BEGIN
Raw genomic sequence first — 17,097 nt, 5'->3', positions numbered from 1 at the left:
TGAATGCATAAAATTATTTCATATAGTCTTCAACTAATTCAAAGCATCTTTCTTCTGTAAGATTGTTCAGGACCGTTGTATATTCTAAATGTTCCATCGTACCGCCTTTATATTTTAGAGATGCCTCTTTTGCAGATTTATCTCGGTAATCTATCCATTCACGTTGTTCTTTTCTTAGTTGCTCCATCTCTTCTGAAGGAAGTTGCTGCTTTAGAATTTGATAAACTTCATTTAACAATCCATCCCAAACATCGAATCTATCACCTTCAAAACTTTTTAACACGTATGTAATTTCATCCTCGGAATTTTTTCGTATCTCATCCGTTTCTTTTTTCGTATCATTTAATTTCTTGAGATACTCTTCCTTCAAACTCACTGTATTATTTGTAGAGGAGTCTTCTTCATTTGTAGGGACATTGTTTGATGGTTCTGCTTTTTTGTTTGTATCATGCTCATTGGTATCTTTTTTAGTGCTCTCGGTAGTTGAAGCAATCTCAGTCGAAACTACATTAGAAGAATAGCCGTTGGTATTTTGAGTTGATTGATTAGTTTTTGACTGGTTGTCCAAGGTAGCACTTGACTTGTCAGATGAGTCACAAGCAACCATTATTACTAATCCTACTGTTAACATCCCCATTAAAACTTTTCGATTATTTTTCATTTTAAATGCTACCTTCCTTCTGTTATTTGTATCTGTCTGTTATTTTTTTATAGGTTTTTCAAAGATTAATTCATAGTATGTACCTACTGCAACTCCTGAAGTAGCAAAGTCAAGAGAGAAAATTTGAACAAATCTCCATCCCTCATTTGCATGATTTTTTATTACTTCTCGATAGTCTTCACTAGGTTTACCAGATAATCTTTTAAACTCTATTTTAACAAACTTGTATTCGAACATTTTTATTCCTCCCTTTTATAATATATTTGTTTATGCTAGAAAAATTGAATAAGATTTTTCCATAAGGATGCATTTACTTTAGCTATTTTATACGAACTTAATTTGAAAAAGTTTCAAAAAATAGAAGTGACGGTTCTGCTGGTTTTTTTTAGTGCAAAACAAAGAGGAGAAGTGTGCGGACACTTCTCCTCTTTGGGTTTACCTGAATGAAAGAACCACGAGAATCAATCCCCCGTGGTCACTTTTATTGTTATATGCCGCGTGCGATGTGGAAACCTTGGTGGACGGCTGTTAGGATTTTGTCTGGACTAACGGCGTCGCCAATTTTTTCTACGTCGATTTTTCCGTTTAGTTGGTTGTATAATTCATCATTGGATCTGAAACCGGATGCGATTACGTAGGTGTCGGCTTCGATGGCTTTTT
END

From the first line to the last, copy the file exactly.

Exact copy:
Raw genomic sequence first — 17,097 nt, 5'->3', positions numbered from 1 at the left:
TGAATGCATAAAATTATTTCATATAGTCTTCAACTAATTCAAAGCATCTTTCTTCTGTAAGATTGTTCAGGACCGTTGTATATTCTAAATGTTCCATCGTACCGCCTTTATATTTTAGAGATGCCTCTTTTGCAGATTTATCTCGGTAATCTATCCATTCACGTTGTTCTTTTCTTAGTTGCTCCATCTCTTCTGAAGGAAGTTGCTGCTTTAGAATTTGATAAACTTCATTTAACAATCCATCCCAAACATCGAATCTATCACCTTCAAAACTTTTTAACACGTATGTAATTTCATCCTCGGAATTTTTTCGTATCTCATCCGTTTCTTTTTTCGTATCATTTAATTTCTTGAGATACTCTTCCTTCAAACTCACTGTATTATTTGTAGAGGAGTCTTCTTCATTTGTAGGGACATTGTTTGATGGTTCTGCTTTTTTGTTTGTATCATGCTCATTGGTATCTTTTTTAGTGCTCTCGGTAGTTGAAGCAATCTCAGTCGAAACTACATTAGAAGAATAGCCGTTGGTATTTTGAGTTGATTGATTAGTTTTTGACTGGTTGTCCAAGGTAGCACTTGACTTGTCAGATGAGTCACAAGCAACCATTATTACTAATCCTACTGTTAACATCCCCATTAAAACTTTTCGATTATTTTTCATTTTAAATGCTACCTTCCTTCTGTTATTTGTATCTGTCTGTTATTTTTTTATAGGTTTTTCAAAGATTAATTCATAGTATGTACCTACTGCAACTCCTGAAGTAGCAAAGTCAAGAGAGAAAATTTGAACAAATCTCCATCCCTCATTTGCATGATTTTTTATTACTTCTCGATAGTCTTCACTAGGTTTACCAGATAATCTTTTAAACTCTATTTTAACAAACTTGTATTCGAACATTTTTATTCCTCCCTTTTATAATATATTTGTTTATGCTAGAAAAATTGAATAAGATTTTTCCATAAGGATGCATTTACTTTAGCTATTTTATACGAACTTAATTTGAAAAAGTTTCAAAAAATAGAAGTGACGGTTCTGCTGGTTTTTTTTAGTGCAAAACAAAGAGGAGAAGTGTGCGGACACTTCTCCTCTTTGGGTTTACCTGAATGAAAGAACCACGAGAATCAATCCCCCGTGGTCACTTTTATTGTTATATGCCGCGTGCGATGTGGAAACCTTGGTGGACGGCTGTTAGGATTTTGTCTGGACTAACGGCGTCGCCAATTTTTTCTACGTCGATTTTTCCGTTTAGTTGGTTGTATAATTCATCATTGGATCTGAAACCGGATGCGATTACGTAGGTGTCGGCTTCGATGGCTTTTT